The Philanthropists: Cecil B. Day

Cecil Burke Day was the Christian philanthropist who founded the Days Inn Hotel chain. He was born in Georgia in 1934 and would die of cancer 44 years later in that same state. After dropping out of Mercer University, Day joined the United States Marine Corps and then studied Industrial Management at Georgia Institute of Technology.

Become a Patron

As a student at Georgia Tech, Day married Deen Day Sanders, and together they had five children. Over the years, Day became a successful entrepreneur and it was in 1970 that he established the Days Inn chain. It was with the money he earned from that corporation that he became a philanthropist.

His Conversion

Day was a Southern Baptist with a strong belief in biblical values. Because of this, he treated everyone with grace and honor, no matter the person’s social or economic status. After her husband’s death, Deen said,

My late husband was a smart, successful businessman. But more importantly, he was an honest, ethical man. A lifetime of strong Christian faith influenced the way he treated everyone, both inside and outside of the business arena. I think it’s important for students to understand that you don’t have to make a choice between success and ethics. That is Cecil’s legacy to us.

Numerous times, Day himself said, “As I totally depend on Jesus Christ, I continue to grow and feel the assurance of His presence in my life, minute by minute, daily walking with Him, growing in confidence to meet any and all of life’s challenges.” Such people know that laboring in the Lord is never in vain (1 Corinthians 15:58).

His Contributions

Day owned real estate in Atlanta and opened his first Days Inn hotel in 1970 after he sold a duplex for $4 million. Throughout the 70’s, Days Inn encouraged all of their guests to take home a free paperback Bible. Day coined the phrase “budget-luxury” and his hotel chain spread with great success. One of his mottos was, “Find a need, then fill it.” Having realized that Americans had a need for affordable lodging, he sought to fill it. His motels were clean, comfortable, and moderately priced. By filling this need he became very wealthy.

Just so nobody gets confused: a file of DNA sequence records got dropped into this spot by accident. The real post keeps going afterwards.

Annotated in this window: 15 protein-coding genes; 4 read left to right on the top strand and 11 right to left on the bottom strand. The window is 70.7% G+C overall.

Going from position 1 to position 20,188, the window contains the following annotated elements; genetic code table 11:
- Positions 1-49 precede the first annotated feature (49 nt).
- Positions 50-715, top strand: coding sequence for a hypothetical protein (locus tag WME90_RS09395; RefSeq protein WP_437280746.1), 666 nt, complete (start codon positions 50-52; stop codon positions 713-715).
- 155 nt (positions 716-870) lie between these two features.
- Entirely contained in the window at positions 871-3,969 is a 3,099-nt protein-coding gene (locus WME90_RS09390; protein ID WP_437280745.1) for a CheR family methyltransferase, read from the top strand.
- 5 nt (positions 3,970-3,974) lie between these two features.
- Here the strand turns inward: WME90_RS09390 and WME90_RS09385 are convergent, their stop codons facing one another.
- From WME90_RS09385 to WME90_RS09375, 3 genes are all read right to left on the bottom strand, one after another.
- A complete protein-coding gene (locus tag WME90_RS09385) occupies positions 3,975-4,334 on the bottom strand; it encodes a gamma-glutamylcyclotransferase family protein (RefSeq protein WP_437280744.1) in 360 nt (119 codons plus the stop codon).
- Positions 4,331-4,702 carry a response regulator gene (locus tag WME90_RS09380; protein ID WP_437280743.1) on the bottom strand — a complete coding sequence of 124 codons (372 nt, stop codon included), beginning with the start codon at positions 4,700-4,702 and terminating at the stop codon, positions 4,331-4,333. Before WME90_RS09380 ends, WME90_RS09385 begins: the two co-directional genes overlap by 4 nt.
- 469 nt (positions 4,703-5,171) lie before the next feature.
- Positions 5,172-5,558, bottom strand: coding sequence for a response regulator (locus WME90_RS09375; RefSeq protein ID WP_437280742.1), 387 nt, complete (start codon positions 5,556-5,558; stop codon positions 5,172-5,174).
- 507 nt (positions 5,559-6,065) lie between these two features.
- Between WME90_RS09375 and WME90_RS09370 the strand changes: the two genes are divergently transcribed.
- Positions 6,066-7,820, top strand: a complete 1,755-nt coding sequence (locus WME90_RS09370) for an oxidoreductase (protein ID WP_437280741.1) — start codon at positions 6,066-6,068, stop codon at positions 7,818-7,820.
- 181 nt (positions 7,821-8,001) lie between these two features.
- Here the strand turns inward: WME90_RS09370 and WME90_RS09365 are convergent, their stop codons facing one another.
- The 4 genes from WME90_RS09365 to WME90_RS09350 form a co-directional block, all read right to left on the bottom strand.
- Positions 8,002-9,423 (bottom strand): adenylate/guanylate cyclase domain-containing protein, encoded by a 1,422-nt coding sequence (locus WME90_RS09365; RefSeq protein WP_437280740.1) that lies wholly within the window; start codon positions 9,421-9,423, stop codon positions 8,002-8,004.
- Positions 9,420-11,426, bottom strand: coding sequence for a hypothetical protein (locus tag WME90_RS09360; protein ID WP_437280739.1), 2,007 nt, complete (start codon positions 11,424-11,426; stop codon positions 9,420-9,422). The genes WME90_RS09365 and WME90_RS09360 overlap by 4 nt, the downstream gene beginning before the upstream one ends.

By the time of his death, he had given fully half of his multimillion dollar fortune to churches and other Christian groups such as New Orleans Baptist Theological Seminary. Much of Day’s influence came through others who carried on his work. After his death, his wife, Deen, continued his legacy of philanthropy through the Cecil B. Day Foundation and other charities. She took philanthropy seriously, as she once said, “It means being a steward of what you’ve been given. Nowhere in your walk of life have you earned what you have by yourself. There’s always a team of people helping you.” Likewise, numerous institutions have been named in his honor, including the Cecil B. Day Graduate and Professional Campus of Mercer University, the Cecil B. Day School of Hospitality Administration at Georgia State University, the Cecil B. Day Butterfly Center, and the Day Chapel at Atlanta’s Perimeter Church.

More in The Philanthropists:

  1. The Philanthropists: Selina Hastings, Countess of Huntingdon
  2. The Philanthropists: John Thornton
  3. The Philanthropists: John D. Rockefeller
  4. The Philanthropists: R.G. LeTourneau
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